Title: Frieda: A Novel of the Real Lady Chatterley
Author: Annabel Abbs
Genre: Historical Fiction
Published: 11th September 2011
Synopsis: The moving story of Frieda von Richthofen, wife of D.H. Lawrence – and the real-life inspiration for Lady Chatterley’s Lover, a novel banned for more than 30 years
Germany, 1907. Frieda, daughter of aristocrat Baron von Richthofen, has rashly married English professor Ernest Weekley. Visiting her family in Munich, a city alive with new ideas of revolution and free love, and goaded by a toxic sibling rivalry with her sisters, Frieda embarks on a passionate affair that is her sensual and intellectual awakening.
England, 1912. Trapped in her marriage to Ernest, Frieda meets the penniless but ambitious young writer D.H. Lawrence, a man whose creative energy answers her own needs. Their scandalous affair and tempestuous relationship unleashes a creative outpouring that will change the course of literature – and society – forever. But for Frieda, this fulfilment comes at a terrible personal cost.
A stunning novel of emotional intensity, Frieda tells the story of an extraordinary woman – and a notorious love affair that became synonymous with ideas of sexual freedom.
‘Annabel Abbs’s poignant Frieda: A Novel of the Real Lady Chatterley captures the Lawrence s’ shifting emotions’ The Australian
‘I loved this novel so very much. Abbs’s writing is glorious’ MELISSA ASHLEY, The Birdman’s Wife
Frieda Weekley, nee von Richthofen, is married to Ernest Weekley, and is living with him and their three children in 1907, in Nottingham. Born into German aristocracy, Frieda has in their eyes, and she has married well, and has three young children: Monty, Elsa and Barby. Yet Frieda yearns for more, and when she is exposed to ideas of free love and great intellect, she begins a series of affairs, starting with a doctor, Otto Gross, and culminating in an affair that saw her forever separated from her family wit author, D.H. Lawrence an affair that inspired the novel Lady Chatterley’s Lover, banned for more than thirty years after it was published.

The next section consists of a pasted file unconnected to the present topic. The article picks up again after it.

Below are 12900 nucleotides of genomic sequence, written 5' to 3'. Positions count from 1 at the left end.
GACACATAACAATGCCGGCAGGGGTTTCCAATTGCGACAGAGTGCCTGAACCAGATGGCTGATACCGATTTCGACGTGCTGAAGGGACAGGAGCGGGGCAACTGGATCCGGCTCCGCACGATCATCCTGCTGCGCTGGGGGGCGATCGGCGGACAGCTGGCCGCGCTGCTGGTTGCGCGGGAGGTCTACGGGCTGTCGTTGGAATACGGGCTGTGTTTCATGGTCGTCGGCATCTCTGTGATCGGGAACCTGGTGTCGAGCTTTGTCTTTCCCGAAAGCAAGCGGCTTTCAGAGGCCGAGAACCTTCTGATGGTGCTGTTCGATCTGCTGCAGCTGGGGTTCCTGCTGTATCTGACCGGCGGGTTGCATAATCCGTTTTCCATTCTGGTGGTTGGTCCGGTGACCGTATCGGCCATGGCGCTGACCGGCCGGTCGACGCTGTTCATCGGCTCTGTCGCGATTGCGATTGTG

Set in pre-World War One London and Germany, between 1907 and 1913, Frieda explores a very different world, where familial and societal expectations based on gender, class and for some people as war grew closer, nationality. Caught between wanting to please herself, please her family and stay with her children, Frieda finds decisions will be made for her, at times without her knowledge, and she is driven to desperate lengths to see her children, enlisting friends to try and maintain a connection to them after she is cut off from them by the Weekley family.
As a work of historical fiction, Frieda uses a woman’s voice – one who fought against oppression in favour of desire – is intriguing and gives a new voice to the world, and one I had not heard of, and a story I had not heard of, despite hearing about the novel that was based on Frieda and Lawrence’s scandalous relationship. It explores the perspectives of Frieda, her husband, Ernest, and their three children – Barby, Monty and Elsa, but particularly the eldest – Monty and the youngest – Barby, as Frieda weaves in and out of their lives and between Nottingham and Metz in Germany, where her family tries to convince her to remain with Ernest and leave Lawrence. These are some of the scenes where she feels the restraint of what her aristocratic family and society expects of her, and the hinted at war to come, where there already feel like there are tensions between some people in England and Germany, even though the war is several years away from beginning.
Filled with a strong female voice, caught between love for a man she truly desires, love for her children and respect for her family, Friedaexplores the changing attitudes towards relationships, and how these changes started to occur during the early decades of the twentieth century, and the consequences that a woman like Frieda faced for having an affair and turning her back on her husband, rather than staying in a socially acceptable position to keep the peace, and maintain the order that society so desperately sought to cling to. But by following her heart, though the initial decision appeared to have been made without Frieda’s knowledge, with Lawrence taking it upon himself to inform Ernest, there was still an element of Frieda not having the freedom to make her own choices, when ironically, this is what she was aiming to do, even though it left her with some regrets about not being able to see her children until they turned twenty-one.
Frieda’s story has a happier ending than Abbs’ previous book – The Joyce Girl – in what would become known as inter-war Europe, where Frieda is reunited with her children, and is able to live her life with D.H. Lawrence and provided him with inspiration for his oft- banned book, Lady Chatterley’s Lover. This was an intriguing story that dealt with various aspects of society, the individual, the arts, love and family, and concluded with a hopeful ending where everything felt as though it had concluded nicely, and showed that Frieda had found the freedom she longed for, even if it had come with a price.